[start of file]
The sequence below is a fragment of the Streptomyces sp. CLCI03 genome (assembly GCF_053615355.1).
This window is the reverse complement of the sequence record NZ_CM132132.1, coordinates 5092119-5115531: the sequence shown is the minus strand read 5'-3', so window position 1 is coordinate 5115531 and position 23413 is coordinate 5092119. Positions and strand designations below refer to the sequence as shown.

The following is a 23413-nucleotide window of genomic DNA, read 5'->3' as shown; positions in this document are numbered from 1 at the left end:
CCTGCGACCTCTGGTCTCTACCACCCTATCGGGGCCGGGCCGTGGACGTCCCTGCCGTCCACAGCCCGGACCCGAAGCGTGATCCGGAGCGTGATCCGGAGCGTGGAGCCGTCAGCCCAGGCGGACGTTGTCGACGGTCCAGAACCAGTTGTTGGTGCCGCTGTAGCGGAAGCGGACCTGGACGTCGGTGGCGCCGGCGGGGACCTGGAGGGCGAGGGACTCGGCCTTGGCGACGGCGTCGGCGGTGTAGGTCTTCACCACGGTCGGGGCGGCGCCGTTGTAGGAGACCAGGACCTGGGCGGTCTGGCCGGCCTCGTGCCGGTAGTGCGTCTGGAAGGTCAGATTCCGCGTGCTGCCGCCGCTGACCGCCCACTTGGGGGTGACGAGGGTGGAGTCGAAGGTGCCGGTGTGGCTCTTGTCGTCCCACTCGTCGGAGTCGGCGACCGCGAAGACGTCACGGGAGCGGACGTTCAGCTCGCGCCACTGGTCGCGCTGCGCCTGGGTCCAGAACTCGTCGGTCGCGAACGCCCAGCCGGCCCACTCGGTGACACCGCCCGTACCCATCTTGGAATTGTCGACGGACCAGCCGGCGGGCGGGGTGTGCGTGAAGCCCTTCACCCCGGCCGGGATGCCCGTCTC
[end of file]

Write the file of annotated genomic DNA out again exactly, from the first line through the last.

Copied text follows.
The sequence below is a fragment of the Streptomyces sp. CLCI03 genome (assembly GCF_053615355.1).
This window is the reverse complement of the sequence record NZ_CM132132.1, coordinates 5092119-5115531: the sequence shown is the minus strand read 5'-3', so window position 1 is coordinate 5115531 and position 23413 is coordinate 5092119. Positions and strand designations below refer to the sequence as shown.

The following is a 23413-nucleotide window of genomic DNA, read 5'->3' as shown; positions in this document are numbered from 1 at the left end:
CCTGCGACCTCTGGTCTCTACCACCCTATCGGGGCCGGGCCGTGGACGTCCCTGCCGTCCACAGCCCGGACCCGAAGCGTGATCCGGAGCGTGATCCGGAGCGTGGAGCCGTCAGCCCAGGCGGACGTTGTCGACGGTCCAGAACCAGTTGTTGGTGCCGCTGTAGCGGAAGCGGACCTGGACGTCGGTGGCGCCGGCGGGGACCTGGAGGGCGAGGGACTCGGCCTTGGCGACGGCGTCGGCGGTGTAGGTCTTCACCACGGTCGGGGCGGCGCCGTTGTAGGAGACCAGGACCTGGGCGGTCTGGCCGGCCTCGTGCCGGTAGTGCGTCTGGAAGGTCAGATTCCGCGTGCTGCCGCCGCTGACCGCCCACTTGGGGGTGACGAGGGTGGAGTCGAAGGTGCCGGTGTGGCTCTTGTCGTCCCACTCGTCGGAGTCGGCGACCGCGAAGACGTCACGGGAGCGGACGTTCAGCTCGCGCCACTGGTCGCGCTGCGCCTGGGTCCAGAACTCGTCGGTCGCGAACGCCCAGCCGGCCCACTCGGTGACACCGCCCGTACCCATCTTGGAATTGTCGACGGACCAGCCGGCGGGCGGGGTGTGCGTGAAGCCCTTCACCCCGGCCGGGATGCCCGTCTC